By Brent Davis, Eddie Vargas, and Ryan Papazian
AURA Academy follows the International Baccalaureate (IB) framework of education. You can learn more about the IB program at ibo.org. The IB framework breaks down education into eight subject groups: language and literature, language acquisition, sciences, mathematics, art, physical and health education, and design. Previously, we examined the mathematics curriculum. Let us look at language and literature now.
The ability of humans to assign symbols to concepts and then to combine these symbols into representations of innovative, complete thoughts is one of the distinguishing characteristics of humans. Through writing we are able to keep a record of the thoughts of our ancestors, creating a body of literature. In the last century, people further developed the ability to record sound and visuals, creating film and recordings of live theatre. In order to prepare our students to create and engage critically with language and literature, the Middle Years Program (MYP) develops the skills of reading, writing, listening, speaking, viewing, and presenting. Along with critical and creative thinking skills, these skills develop strong communicators able to develop, evaluate, and appreciate literature in different genres.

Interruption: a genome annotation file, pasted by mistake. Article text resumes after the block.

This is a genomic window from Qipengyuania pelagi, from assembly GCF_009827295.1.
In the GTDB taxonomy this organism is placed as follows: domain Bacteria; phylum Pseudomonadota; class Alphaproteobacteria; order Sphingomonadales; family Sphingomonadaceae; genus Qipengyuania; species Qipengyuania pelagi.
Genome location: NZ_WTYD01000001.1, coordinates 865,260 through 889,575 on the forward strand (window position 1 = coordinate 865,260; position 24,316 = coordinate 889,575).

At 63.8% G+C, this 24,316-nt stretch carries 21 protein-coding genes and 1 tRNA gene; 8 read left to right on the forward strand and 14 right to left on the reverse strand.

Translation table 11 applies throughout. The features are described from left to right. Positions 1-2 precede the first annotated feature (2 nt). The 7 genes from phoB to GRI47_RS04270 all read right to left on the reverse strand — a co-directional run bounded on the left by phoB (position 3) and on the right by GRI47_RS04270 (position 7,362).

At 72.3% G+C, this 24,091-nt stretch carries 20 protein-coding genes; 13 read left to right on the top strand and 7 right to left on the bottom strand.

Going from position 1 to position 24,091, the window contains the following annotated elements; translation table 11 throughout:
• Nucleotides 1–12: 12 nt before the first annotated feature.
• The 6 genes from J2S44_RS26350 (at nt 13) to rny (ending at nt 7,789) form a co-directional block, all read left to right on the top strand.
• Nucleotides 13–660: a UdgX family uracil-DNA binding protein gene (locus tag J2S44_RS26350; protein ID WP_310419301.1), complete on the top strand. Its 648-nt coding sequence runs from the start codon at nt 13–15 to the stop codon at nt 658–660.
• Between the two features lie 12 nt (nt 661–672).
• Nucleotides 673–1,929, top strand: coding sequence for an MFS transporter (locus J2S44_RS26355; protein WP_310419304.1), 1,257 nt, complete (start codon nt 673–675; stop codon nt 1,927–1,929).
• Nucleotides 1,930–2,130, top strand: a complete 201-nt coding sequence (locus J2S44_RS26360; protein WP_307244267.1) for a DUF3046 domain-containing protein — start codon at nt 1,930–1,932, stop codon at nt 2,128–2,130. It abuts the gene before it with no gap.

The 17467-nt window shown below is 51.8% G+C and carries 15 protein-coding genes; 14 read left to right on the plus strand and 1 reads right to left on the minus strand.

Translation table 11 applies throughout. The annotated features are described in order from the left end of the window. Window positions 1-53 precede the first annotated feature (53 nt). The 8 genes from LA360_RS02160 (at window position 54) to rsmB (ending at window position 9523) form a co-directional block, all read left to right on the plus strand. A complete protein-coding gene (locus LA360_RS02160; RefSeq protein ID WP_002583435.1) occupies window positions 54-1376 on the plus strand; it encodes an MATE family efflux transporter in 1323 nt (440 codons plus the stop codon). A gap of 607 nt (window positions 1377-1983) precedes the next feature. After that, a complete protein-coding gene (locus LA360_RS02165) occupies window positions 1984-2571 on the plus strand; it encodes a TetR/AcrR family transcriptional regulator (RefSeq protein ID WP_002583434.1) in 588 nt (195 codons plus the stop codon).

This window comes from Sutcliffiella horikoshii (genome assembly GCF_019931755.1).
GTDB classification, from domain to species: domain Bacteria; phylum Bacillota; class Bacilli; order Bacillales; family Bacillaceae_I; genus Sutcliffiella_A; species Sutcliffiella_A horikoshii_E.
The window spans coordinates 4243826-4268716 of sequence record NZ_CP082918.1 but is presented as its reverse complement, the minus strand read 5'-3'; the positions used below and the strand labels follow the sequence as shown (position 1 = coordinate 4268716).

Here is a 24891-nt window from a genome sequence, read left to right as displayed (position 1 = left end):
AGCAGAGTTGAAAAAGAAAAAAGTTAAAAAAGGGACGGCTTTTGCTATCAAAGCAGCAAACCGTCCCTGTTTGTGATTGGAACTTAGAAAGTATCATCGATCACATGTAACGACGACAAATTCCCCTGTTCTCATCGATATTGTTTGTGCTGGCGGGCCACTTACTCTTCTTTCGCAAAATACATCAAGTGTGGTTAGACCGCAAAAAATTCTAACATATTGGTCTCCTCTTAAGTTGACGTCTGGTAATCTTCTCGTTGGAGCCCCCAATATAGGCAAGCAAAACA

Assignments in the IB framework focus on student inquiries focused on core concepts and a stated context for unit. To complete the assignment successfully, students need to collaborate, develop time management, a work ethic, and attention to detail. These assignments are connected to real world situations and are evaluated according to stated rubrics. Technology and differentiation are used to ensure that each student masters 21st century communication skills and receives a personalized mode of instruction.
Personalized learning is also tied to the IB learner profile which describes the type of graduate AURA is preparing. IB graduates are expected to be inquirers, knowledgeable, thinkers, communicators, principled, open-minded, caring, risk-takers, balanced, and reflective. Each student and teacher reflects on how he or she can improve in these areas and tailors activities to cultivate areas that need improvement. Thus, the teachers lead by example, and model the self-directed learner skills that create an AURA life-long learner. AURA graduates are fully prepared for college and the challenges of life.